We remember the sick and those who are unable to share our fellowship this morning. We remember the lonely, those who have no close family or friends and who do not know that you love them, and that we do too. We remember those who are dear to us, who need our prayers – our own families, friends with whom we have lost touch, people struggling with financial, work or relationship problems. Grant that they too may experience the comforting touch of your love.

In silence now, we name in our hearts the individuals who matter to us and who need to experience the reality of your love today.


May all those we have named find in Your family, the family of faith, acceptance, support and courage to face another day.

We ask these things in the name of your Son, Jesus Christ


Hymn 685: For everyone born, a place at the table


Jesus came down that we might have love.

Jesus came down that we might have peace.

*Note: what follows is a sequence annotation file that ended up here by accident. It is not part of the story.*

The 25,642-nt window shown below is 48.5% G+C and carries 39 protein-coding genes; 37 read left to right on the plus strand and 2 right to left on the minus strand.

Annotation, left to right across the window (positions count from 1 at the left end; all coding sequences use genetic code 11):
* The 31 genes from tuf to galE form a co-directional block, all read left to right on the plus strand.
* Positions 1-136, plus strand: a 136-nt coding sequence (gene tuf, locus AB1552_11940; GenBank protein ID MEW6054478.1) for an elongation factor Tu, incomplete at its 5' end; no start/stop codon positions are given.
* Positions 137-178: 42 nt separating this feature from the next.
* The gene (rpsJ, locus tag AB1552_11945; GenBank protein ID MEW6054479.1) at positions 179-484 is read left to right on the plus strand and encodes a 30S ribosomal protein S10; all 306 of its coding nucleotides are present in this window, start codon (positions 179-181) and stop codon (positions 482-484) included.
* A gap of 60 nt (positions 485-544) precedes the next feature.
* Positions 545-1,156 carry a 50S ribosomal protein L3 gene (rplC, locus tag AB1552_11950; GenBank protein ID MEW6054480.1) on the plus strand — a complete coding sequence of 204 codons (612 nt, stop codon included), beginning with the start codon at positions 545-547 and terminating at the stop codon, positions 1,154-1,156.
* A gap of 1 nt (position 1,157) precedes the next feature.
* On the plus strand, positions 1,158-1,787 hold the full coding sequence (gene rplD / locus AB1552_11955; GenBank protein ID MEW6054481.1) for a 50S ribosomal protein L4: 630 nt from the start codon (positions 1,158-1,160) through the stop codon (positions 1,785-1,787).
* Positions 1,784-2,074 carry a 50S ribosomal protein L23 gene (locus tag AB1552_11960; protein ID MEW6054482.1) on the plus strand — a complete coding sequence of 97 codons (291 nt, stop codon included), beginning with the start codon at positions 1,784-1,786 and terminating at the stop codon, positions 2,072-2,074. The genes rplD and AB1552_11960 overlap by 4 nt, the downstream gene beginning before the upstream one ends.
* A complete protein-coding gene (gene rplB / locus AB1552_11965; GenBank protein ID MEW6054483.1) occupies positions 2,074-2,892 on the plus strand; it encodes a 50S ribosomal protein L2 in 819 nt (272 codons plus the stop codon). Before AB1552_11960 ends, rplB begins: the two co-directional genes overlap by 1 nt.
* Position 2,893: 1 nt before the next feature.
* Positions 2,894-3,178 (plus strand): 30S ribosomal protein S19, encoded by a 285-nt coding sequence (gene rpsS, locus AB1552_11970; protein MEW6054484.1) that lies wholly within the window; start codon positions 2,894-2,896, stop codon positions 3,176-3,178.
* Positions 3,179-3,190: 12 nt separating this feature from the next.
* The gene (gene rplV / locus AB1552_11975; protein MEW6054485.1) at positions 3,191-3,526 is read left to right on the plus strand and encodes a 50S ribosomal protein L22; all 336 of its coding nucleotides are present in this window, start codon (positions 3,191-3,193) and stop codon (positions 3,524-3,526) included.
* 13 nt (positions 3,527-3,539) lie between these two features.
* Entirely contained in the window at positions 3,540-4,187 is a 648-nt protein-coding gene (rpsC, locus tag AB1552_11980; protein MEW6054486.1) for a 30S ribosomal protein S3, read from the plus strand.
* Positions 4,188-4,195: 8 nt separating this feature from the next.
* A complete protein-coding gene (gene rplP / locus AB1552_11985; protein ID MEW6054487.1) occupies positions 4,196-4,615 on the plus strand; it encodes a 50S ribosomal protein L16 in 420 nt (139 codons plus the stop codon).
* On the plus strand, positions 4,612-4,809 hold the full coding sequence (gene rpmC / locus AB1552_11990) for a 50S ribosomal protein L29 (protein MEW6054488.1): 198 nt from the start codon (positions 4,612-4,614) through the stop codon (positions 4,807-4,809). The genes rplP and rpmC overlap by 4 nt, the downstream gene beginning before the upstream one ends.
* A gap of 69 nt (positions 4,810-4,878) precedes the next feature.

Jesus came down that we might have joy.

Let us go forward with hearts comforted by the promise of our faithful God.

Let us live knowing that we are beloved members of God’s family
and that love and peace and joy will be ours.


This service was prepared by Pauline Weibye, Session Clerk at Craigmillar Park

Holy Bible, New International Version® Anglicized, NIV® Copyright © 1979, 1984, 2011 by Biblica, Inc.® Used by permission. All rights reserved worldwide.
Prayer of thanksgiving is based on a prayer of St Francis of Assisi
Reflection based on William Barclay’s Daily Study Bible: The Gospel of Mark (Edinburgh, 1997)